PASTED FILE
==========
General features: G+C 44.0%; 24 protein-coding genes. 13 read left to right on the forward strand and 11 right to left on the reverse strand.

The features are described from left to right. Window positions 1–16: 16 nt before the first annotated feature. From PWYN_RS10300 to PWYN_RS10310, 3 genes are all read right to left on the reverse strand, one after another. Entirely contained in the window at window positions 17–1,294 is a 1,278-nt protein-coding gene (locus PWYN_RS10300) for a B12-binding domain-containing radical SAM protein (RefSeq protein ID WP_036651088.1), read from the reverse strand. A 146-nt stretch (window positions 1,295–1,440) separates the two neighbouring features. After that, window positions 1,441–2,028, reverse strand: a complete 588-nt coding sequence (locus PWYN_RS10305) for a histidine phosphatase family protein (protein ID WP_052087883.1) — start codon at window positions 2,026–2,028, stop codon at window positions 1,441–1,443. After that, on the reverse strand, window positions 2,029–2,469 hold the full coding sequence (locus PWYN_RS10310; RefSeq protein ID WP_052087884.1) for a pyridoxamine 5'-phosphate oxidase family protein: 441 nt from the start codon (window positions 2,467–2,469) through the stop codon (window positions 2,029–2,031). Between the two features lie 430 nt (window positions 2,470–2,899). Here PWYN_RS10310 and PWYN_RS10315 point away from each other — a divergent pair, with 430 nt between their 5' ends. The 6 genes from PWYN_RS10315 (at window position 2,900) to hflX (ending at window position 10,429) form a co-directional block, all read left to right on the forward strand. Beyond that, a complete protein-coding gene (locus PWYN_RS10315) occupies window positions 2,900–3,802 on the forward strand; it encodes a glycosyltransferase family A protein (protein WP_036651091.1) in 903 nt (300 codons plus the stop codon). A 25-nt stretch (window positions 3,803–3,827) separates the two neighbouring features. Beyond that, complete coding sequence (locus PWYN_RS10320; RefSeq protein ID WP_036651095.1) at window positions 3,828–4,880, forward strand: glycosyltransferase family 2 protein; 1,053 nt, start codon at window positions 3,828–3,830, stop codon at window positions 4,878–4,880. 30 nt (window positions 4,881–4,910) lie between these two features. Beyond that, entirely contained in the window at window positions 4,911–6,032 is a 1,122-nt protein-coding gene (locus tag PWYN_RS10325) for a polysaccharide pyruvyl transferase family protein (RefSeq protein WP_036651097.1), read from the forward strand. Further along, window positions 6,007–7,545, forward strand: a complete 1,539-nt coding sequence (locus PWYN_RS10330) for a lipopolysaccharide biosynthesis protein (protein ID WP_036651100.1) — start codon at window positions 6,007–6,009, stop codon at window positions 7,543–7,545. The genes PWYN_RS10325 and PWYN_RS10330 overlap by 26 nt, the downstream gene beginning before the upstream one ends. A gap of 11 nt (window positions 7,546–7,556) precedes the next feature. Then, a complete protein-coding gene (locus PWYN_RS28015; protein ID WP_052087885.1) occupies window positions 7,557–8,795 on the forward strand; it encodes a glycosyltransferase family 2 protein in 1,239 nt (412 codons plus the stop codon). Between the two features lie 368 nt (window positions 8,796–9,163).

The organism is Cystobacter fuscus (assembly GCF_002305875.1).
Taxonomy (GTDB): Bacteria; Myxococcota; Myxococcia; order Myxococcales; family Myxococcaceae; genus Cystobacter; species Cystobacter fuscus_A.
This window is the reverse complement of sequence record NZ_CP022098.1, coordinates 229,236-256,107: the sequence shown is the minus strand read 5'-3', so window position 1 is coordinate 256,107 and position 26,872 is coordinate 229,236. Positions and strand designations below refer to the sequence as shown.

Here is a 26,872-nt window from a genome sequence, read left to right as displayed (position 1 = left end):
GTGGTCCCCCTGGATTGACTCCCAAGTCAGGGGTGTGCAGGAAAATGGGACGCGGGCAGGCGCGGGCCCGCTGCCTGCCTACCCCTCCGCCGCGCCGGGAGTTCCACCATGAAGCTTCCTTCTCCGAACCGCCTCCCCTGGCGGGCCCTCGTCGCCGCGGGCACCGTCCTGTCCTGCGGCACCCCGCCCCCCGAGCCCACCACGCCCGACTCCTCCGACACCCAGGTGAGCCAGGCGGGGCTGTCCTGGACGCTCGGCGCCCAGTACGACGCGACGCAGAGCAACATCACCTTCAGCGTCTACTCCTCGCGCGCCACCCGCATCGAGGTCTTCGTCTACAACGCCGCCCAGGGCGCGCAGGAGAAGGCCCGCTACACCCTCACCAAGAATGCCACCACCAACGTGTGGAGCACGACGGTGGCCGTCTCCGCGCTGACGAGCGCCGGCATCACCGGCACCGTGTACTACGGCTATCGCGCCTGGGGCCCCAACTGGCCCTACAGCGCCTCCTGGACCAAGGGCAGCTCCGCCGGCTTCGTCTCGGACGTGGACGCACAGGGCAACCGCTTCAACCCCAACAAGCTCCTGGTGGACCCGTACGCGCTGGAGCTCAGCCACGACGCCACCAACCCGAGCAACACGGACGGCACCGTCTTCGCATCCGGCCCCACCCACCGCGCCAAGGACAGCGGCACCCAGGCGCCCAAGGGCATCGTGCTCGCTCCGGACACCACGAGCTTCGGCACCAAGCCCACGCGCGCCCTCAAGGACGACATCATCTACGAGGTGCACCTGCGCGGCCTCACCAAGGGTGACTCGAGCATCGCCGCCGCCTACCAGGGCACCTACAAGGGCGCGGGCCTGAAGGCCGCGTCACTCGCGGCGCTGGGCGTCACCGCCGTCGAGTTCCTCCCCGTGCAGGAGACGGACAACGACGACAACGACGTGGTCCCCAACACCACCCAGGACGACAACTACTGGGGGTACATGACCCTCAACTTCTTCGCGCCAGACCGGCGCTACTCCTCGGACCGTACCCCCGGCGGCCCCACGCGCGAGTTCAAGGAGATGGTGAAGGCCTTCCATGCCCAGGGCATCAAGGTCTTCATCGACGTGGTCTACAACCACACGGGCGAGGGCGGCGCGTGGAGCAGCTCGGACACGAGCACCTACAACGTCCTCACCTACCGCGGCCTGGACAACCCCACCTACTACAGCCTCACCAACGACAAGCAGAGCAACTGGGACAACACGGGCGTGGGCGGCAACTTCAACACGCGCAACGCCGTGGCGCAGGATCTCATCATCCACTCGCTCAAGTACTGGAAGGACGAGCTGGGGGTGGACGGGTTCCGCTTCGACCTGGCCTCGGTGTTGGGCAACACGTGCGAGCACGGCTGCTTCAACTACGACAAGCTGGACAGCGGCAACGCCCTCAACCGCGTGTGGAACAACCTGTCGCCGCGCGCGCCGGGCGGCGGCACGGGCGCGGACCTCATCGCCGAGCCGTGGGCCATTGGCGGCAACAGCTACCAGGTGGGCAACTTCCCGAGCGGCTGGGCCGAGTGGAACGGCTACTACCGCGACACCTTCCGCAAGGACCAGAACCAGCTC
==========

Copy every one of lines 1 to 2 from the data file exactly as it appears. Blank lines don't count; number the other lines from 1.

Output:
General features: G+C 44.0%; 24 protein-coding genes. 13 read left to right on the forward strand and 11 right to left on the reverse strand.

The features are described from left to right. Window positions 1–16: 16 nt before the first annotated feature. From PWYN_RS10300 to PWYN_RS10310, 3 genes are all read right to left on the reverse strand, one after another. Entirely contained in the window at window positions 17–1,294 is a 1,278-nt protein-coding gene (locus PWYN_RS10300) for a B12-binding domain-containing radical SAM protein (RefSeq protein ID WP_036651088.1), read from the reverse strand. A 146-nt stretch (window positions 1,295–1,440) separates the two neighbouring features. After that, window positions 1,441–2,028, reverse strand: a complete 588-nt coding sequence (locus PWYN_RS10305) for a histidine phosphatase family protein (protein ID WP_052087883.1) — start codon at window positions 2,026–2,028, stop codon at window positions 1,441–1,443. After that, on the reverse strand, window positions 2,029–2,469 hold the full coding sequence (locus PWYN_RS10310; RefSeq protein ID WP_052087884.1) for a pyridoxamine 5'-phosphate oxidase family protein: 441 nt from the start codon (window positions 2,467–2,469) through the stop codon (window positions 2,029–2,031). Between the two features lie 430 nt (window positions 2,470–2,899). Here PWYN_RS10310 and PWYN_RS10315 point away from each other — a divergent pair, with 430 nt between their 5' ends. The 6 genes from PWYN_RS10315 (at window position 2,900) to hflX (ending at window position 10,429) form a co-directional block, all read left to right on the forward strand. Beyond that, a complete protein-coding gene (locus PWYN_RS10315) occupies window positions 2,900–3,802 on the forward strand; it encodes a glycosyltransferase family A protein (protein WP_036651091.1) in 903 nt (300 codons plus the stop codon). A 25-nt stretch (window positions 3,803–3,827) separates the two neighbouring features. Beyond that, complete coding sequence (locus PWYN_RS10320; RefSeq protein ID WP_036651095.1) at window positions 3,828–4,880, forward strand: glycosyltransferase family 2 protein; 1,053 nt, start codon at window positions 3,828–3,830, stop codon at window positions 4,878–4,880. 30 nt (window positions 4,881–4,910) lie between these two features. Beyond that, entirely contained in the window at window positions 4,911–6,032 is a 1,122-nt protein-coding gene (locus tag PWYN_RS10325) for a polysaccharide pyruvyl transferase family protein (RefSeq protein WP_036651097.1), read from the forward strand. Further along, window positions 6,007–7,545, forward strand: a complete 1,539-nt coding sequence (locus PWYN_RS10330) for a lipopolysaccharide biosynthesis protein (protein ID WP_036651100.1) — start codon at window positions 6,007–6,009, stop codon at window positions 7,543–7,545. The genes PWYN_RS10325 and PWYN_RS10330 overlap by 26 nt, the downstream gene beginning before the upstream one ends. A gap of 11 nt (window positions 7,546–7,556) precedes the next feature. Then, a complete protein-coding gene (locus PWYN_RS28015; protein ID WP_052087885.1) occupies window positions 7,557–8,795 on the forward strand; it encodes a glycosyltransferase family 2 protein in 1,239 nt (412 codons plus the stop codon). Between the two features lie 368 nt (window positions 8,796–9,163).